FAHLBERG: The unbiased nature of the First Amendment

Constitutionally, hate speech is protected on college campuses


Without advocating for free speech on campuses, we degrade the constitutional values that give us the right to express our ideas in the first place.

Elena Becker | Cavalier Daily

Hate speech has become a prominent topic on U.S. college campuses lately. In light of this past August when white nationalist protesters marched across our Grounds, the issue is particularly important for students of the University and residents of the Charlottesville community. Recently, Student Council President Sarah Kenny published a guest opinion column urging students to evaluate hate speech on grounds and consider ways of regulating it. In her article, she argues that certain speech “fails to further the truth seeking charge of our scholars and institution of higher education.” Kenny believes that the University needs to coddle students rather than expose them to different points of view, which is the exact opposite of what an esteemed college should be doing. 

Rather than proposing palpable ways of combating hate speech through constructive debate, Kenny defers to the arguments made by Harvard Law Prof. Noah Feldman. Feldman argues that a distinction must be made between public universities and our traditional understanding of the public square, asserting that First Amendment rights should be regulated in order to preserve the intellectual fortitude of our higher education institutions. Ultimately, Feldman’s sole justification for regulating speech is that public universities should “use all lawful means to distinguish the free-for-all of public argument from the structured, reasoned debate to which the university as an institution is supposed to be dedicated.” This rhetoric underscores a major controversy with the process of defining hate speech and determining how that speech should be regulated.

Many public universities have already tried and failed to regulate hate speech on their campuses. In a New York Times Interview this past September, Erwin Chemerinsky, the new University of California Berkeley School of Law dean, explained the history of free speech on public campuses. By the 1990s, over 300 public universities had established campus hate speech codes which regulated free speech rights on public campuses. These codes were intended to prohibit hate speech that marginalized groups including ethnic minorities, women and the LGBTQ community. When put into practice, however, all of these speech codes deferred to arbitrary and vague means of punishing individuals for exercising their right to free speech. As a result, all of these campus speech codes were deemed unconstitutional due to their violation of the First Amendment.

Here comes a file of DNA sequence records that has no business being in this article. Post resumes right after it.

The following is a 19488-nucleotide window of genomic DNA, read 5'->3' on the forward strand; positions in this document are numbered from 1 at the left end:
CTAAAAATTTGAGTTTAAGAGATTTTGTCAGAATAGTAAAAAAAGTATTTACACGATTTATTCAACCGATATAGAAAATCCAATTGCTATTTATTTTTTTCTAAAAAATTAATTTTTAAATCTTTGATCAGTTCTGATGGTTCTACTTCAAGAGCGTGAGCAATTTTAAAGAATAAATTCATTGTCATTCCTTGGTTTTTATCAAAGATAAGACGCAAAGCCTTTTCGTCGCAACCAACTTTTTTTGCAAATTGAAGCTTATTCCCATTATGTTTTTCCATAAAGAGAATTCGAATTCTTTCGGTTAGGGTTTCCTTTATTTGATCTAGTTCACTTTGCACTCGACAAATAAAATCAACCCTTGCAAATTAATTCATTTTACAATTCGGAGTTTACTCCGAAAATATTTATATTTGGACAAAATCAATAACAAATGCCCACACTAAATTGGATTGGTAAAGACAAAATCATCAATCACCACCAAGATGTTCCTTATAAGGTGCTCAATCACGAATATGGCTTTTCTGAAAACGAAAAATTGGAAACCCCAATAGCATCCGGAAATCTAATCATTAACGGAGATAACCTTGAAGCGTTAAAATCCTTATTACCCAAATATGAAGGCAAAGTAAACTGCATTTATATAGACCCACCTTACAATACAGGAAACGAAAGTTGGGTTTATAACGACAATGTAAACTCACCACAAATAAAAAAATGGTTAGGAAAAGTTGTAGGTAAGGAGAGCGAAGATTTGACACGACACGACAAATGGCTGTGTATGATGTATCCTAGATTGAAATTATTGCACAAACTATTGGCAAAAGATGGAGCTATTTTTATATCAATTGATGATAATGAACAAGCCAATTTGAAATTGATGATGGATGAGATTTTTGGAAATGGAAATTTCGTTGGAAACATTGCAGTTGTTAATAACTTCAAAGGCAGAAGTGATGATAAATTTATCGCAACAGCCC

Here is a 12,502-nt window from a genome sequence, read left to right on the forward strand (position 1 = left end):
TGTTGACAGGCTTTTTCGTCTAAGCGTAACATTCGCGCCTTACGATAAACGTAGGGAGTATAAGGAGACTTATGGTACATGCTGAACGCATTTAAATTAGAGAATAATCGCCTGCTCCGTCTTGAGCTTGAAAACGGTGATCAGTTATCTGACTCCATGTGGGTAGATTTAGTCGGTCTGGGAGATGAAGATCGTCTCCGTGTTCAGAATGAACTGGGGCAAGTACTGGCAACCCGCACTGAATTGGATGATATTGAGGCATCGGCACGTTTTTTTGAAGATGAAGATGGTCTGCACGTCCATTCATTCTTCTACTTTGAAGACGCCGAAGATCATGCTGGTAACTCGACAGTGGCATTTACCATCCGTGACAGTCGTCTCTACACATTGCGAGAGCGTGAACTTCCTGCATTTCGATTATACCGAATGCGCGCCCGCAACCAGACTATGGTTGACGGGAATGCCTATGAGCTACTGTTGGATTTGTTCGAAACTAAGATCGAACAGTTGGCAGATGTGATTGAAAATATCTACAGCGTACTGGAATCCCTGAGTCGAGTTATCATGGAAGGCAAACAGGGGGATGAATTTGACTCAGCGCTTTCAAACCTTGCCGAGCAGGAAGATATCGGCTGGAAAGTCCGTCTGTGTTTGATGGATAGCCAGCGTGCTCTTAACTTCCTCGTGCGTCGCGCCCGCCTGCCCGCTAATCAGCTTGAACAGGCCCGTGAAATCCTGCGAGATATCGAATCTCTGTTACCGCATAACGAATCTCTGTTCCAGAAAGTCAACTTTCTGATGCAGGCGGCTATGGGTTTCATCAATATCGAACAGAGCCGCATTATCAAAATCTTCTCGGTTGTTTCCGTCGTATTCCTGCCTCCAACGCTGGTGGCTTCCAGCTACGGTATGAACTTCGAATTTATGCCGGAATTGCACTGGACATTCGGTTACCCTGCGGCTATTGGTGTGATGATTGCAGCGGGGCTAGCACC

While acknowledging these failed attempts to regulate speech on public university campuses, it is also important to note that there are already limits on speech within the classroom. Constitutional precedent holds that First Amendment rights are already extremely limited in public classrooms. Once a student steps into a lecture hall at any public school or university, she waives her right to exercise any speech that substantially disrupts the class learning environment. Although we cannot apply these constitutional limits to other university spaces, we can control the way we respond to hate speech. I strongly believe that students and faculty must strive to condemn hateful rhetoric at all costs. Simply because someone has the right to speak freely doesn’t mean that what they say is necessarily just, honorable or true. There’s a difference between engaging in constructive debate about hate speech and actively seeking punishment for those who freely exercise their First Amendment rights. Just as hate speech degrades the integrity of those at whom it targets, the act of regulating free speech degrades the integrity of our Constitution. 

The University community should encourage public forums about hate speech rather than arbitrarily exclude individuals from the debate entirely. Kenny explicitly argues that “affronts to a person and/or a community’s societal status violate one’s dignity and impede one’s ability to live a free and happy life.” However, I fail to see how guaranteeing one’s right to free speech impedes another person’s ability to live freely. Without this free exchange of ideas, students cannot learn how to respond to dissenting opinions. Without advocating for free speech on campuses, we degrade the constitutional values that give us the right to express our ideas in the first place. 

Ultimately, the act of prohibiting hate speech becomes antithetical to the end it aims to achieve. Rather than preserving the intellectual esteem of our country’s public institutions, censorship of speech on public campuses narrows our intellectual scope and restricts the diversity of thought that is so crucial to the intellectual development of our community. It must be recognized that hate speech is constitutionally protected, no matter how repugnant it may be. Regulating hate speech — however that term is defined — inevitably devolves into a slippery slope of unconstitutional restrictions on our freedom of expression that must be avoided at all costs.

Audrey Fahlberg is a Viewpoint writer for the Cavalier Daily. She can be reached at opinion@cavalierdaily.com

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